MATCHINGARTS COLLECTIVE IN CONCERT
 
Twerk dBlaus (2014), a piece for piano by MatchingArts Collective member Remy Alexander, has been premiered by Henry Kelder in Capua, Italy on October 20th. November 6th the piece will have its American premiere at University of Arizona Tucson. Twerk dBlaus is available for free in our webshop.


KILL THE WEST IN ME – KARTINI & KATINI, TWO STORIES

A contemporary theatrical concert with the extraordinary combination of Javian gamelan, Western String Quartet, singer and actress.

The inflammatory letters of the Javanese princess Raden Adjeng Kartini (1879-1904), who died giving birth. The razor sharp writings of the Indonesian activist, writer and journalist Ayu Utami (Bogor, 1968). These are the starting points for the brand new music theatre performance by Boudewijn Tarenskeen and Jonás Bisquert for gamelan ensemble Gending, string quartet Doelen Quartet, soprano Bernadeta Astari and actress Romy Roelofsen.


November 12 - Red Sofa, De Doelen - Rotterdam
November 19 - Theater Kikker - Utrecht
November 30 - Korzo - Den Haag
December 1 - Ostade A'dam - Amsterdam
December 2 - Willem Twee Concertzaal - Den Bosch
December 6 - Ainsi - Maastricht

More info: www.thewestinme.nl

 

The MatchingArts Collective newsletter is open for input from alle members. Did you attend a concert, play a newly written work, do you organise an interesting festival, hear about a composers contest or just want to share a thought? Feel free to send an email to info@ma-collective.com.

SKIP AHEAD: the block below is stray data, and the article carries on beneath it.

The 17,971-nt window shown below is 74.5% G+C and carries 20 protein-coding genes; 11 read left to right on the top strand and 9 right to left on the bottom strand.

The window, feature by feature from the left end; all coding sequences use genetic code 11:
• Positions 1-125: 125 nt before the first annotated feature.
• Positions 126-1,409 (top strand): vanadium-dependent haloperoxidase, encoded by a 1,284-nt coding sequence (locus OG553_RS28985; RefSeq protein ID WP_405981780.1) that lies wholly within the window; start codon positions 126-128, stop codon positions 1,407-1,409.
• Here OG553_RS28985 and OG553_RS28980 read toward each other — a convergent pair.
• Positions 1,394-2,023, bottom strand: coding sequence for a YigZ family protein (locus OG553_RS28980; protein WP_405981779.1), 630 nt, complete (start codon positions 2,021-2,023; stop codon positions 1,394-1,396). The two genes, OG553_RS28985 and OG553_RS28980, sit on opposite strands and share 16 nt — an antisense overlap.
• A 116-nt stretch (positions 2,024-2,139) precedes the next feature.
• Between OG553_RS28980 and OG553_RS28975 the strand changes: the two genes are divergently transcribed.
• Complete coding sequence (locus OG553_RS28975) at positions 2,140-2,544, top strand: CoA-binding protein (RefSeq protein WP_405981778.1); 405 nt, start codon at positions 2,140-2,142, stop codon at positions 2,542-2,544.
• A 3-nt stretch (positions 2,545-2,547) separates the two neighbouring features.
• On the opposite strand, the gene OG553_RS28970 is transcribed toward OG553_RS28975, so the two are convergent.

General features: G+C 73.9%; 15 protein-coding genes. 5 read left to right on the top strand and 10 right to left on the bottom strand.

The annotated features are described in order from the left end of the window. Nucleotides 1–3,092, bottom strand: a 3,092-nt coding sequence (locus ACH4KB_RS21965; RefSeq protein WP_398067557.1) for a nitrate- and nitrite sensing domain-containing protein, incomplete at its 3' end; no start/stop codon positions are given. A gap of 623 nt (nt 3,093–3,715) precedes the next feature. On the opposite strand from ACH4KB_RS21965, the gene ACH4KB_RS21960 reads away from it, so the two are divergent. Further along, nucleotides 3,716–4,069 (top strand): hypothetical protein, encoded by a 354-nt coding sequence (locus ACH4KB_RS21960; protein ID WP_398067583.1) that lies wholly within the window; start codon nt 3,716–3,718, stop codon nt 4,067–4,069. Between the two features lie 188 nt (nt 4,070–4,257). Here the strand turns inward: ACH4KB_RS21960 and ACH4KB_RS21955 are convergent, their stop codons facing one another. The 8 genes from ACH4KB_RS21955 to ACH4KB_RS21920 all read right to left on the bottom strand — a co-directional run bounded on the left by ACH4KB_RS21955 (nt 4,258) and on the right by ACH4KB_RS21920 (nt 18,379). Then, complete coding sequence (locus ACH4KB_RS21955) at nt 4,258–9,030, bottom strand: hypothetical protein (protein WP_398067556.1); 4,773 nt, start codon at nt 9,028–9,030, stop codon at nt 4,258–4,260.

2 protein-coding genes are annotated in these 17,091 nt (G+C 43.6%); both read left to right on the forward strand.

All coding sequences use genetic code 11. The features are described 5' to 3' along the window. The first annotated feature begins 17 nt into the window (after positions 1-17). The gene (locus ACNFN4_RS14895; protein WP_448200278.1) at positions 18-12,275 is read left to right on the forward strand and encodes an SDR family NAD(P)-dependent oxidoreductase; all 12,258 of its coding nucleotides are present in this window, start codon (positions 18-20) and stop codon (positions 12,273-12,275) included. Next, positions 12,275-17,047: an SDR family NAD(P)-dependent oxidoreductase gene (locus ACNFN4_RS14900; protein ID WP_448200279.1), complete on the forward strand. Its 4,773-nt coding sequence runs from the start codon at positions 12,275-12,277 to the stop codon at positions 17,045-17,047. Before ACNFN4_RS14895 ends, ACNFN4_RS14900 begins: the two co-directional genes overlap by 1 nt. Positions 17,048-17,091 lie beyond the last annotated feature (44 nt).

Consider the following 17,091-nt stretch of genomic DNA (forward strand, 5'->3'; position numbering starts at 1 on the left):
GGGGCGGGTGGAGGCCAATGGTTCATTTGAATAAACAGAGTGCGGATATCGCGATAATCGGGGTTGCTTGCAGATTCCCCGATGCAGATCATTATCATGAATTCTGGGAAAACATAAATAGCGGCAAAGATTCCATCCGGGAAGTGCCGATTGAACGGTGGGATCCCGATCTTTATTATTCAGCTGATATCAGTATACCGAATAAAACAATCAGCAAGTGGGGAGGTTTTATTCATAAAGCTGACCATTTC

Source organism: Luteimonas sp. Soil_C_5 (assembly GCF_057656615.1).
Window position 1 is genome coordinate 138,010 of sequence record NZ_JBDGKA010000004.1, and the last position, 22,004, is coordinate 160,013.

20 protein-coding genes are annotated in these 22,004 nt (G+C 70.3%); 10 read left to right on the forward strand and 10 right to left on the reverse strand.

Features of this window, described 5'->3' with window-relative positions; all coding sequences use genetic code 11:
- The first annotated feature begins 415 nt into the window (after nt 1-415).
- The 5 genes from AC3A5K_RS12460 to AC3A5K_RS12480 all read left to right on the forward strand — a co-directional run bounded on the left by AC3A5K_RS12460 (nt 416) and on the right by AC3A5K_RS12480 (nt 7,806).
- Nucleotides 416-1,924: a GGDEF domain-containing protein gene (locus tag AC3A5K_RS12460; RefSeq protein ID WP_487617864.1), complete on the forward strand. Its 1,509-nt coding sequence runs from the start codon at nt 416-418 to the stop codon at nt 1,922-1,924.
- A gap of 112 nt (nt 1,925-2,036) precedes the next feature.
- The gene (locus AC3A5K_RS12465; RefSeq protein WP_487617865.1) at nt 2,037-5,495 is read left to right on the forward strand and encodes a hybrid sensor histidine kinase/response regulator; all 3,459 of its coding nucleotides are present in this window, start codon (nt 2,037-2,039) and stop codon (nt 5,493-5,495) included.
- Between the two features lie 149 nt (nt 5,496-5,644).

Highlighted Events

October
28: Rondom Paganini - Cruquius, Netherlands (Concert)
29: Tchaikovsky Seasons - Amersfoort, Netherlands (Concert)


November
02-12: November Music - Den Bosch, Netherlands (Festival)
05: Podium Klassiek EIndhoven: Daan van den Hurk - Endhoven, Netherlands (Concert)
06: Solo Recital - Tucson, USA (Concert)
07: Piano Trio - Tucson, USA (Concert)
09: Piano Trio - Tucson, USA (Concert)
11: Fenix Music Factory: Daan van den Hurk - Rotterdam, Netherlands (Concert)
12: Der Letzte Mann - Amsterdam, Netherlands (Concert)
25: New Arrivals - VONK - Den Bosch, Netherlands (Concert)
26: Zolderkamertjesklassiek - Eindhoven, Netherlands (Concert)


December
04: European Tour LUDWIG & Barbara Hannigan - Amsterdam, Netherlands (Concert)
05: European Tour LUDWIG & Barbara Hannigan - Luxembourg, Luxembourg (Concert)
07: European Tour LUDWIG & Barbara Hannigan - Vienna, Austria (Concert)
10: Zolderkamertjesklassiek - Eindhoven, Netherlands (Concert)
11: European Tour LUDWIG & Barbara Hannigan - Hamburg, Germany (Concert)
13: European Tour LUDWIG & Barbara Hannigan - Aix-en-Provence, France (Concert)
15: European Tour LUDWIG & Barbara Hannigan - Dortmund - Germany (Concert)


For more events, check our calendar!

Become a member of MatchingArts Collective to post your own events on our calender.

Did you attend a concert with pieces by MA-C members and do you feel like sharing your experience? Or are you a musician and are you planning to play pieces by our members? Please send an email and we would love to get in touch with you!